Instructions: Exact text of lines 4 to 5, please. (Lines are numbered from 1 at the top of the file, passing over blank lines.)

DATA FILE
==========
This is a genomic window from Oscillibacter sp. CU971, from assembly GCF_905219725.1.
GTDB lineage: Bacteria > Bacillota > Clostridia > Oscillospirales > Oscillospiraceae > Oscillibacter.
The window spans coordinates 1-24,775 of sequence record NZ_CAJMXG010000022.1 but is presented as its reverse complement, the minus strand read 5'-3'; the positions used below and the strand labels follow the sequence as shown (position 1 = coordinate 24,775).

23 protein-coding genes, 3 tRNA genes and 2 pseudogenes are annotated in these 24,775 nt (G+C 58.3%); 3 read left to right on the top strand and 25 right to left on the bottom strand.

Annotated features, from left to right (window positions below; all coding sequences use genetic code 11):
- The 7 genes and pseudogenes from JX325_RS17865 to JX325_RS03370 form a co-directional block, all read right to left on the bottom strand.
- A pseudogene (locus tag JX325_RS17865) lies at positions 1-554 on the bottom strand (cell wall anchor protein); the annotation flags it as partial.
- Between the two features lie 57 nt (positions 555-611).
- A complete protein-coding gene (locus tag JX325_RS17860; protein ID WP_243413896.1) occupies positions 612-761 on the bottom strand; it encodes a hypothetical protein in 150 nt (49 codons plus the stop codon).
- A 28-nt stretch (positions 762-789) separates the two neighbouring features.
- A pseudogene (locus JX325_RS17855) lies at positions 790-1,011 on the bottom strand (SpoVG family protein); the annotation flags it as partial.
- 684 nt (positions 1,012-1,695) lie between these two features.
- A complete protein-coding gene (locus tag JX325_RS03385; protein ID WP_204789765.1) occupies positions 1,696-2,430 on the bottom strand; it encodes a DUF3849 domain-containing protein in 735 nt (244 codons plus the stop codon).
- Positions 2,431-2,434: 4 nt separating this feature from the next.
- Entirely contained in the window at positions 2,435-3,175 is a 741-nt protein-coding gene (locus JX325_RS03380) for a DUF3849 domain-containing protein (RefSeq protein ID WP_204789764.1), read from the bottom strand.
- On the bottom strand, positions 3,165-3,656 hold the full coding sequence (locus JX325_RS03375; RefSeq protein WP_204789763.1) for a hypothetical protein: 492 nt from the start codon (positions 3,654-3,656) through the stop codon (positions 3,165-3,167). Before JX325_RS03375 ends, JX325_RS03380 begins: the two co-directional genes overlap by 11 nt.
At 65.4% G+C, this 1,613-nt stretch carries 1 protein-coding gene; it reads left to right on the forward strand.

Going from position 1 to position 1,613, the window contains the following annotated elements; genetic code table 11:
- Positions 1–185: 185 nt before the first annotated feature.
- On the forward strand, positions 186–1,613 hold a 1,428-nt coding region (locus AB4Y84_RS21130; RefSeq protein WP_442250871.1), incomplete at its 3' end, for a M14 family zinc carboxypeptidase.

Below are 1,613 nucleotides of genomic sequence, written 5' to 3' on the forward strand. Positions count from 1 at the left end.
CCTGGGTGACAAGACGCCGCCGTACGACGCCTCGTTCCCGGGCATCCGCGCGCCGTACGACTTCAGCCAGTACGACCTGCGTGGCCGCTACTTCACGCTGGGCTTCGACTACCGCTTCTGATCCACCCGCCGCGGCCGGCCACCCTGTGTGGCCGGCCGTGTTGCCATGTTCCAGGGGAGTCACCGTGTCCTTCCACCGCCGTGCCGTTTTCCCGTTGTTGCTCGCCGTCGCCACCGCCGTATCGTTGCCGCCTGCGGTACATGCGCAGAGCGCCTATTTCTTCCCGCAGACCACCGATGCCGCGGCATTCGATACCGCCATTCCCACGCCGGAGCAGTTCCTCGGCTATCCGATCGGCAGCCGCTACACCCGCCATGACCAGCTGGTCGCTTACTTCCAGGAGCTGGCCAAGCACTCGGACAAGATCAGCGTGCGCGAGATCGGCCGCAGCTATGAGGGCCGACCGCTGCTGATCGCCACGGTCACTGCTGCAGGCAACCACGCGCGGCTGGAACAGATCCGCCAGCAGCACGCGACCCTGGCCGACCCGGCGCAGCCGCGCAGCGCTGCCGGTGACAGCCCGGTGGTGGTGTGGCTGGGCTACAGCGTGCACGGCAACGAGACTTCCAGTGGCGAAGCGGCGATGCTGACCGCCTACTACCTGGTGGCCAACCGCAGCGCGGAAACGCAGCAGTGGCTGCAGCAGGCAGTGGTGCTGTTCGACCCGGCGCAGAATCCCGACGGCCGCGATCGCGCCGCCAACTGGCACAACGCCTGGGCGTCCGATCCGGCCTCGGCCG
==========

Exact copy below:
23 protein-coding genes, 3 tRNA genes and 2 pseudogenes are annotated in these 24,775 nt (G+C 58.3%); 3 read left to right on the top strand and 25 right to left on the bottom strand.

Annotated features, from left to right (window positions below; all coding sequences use genetic code 11):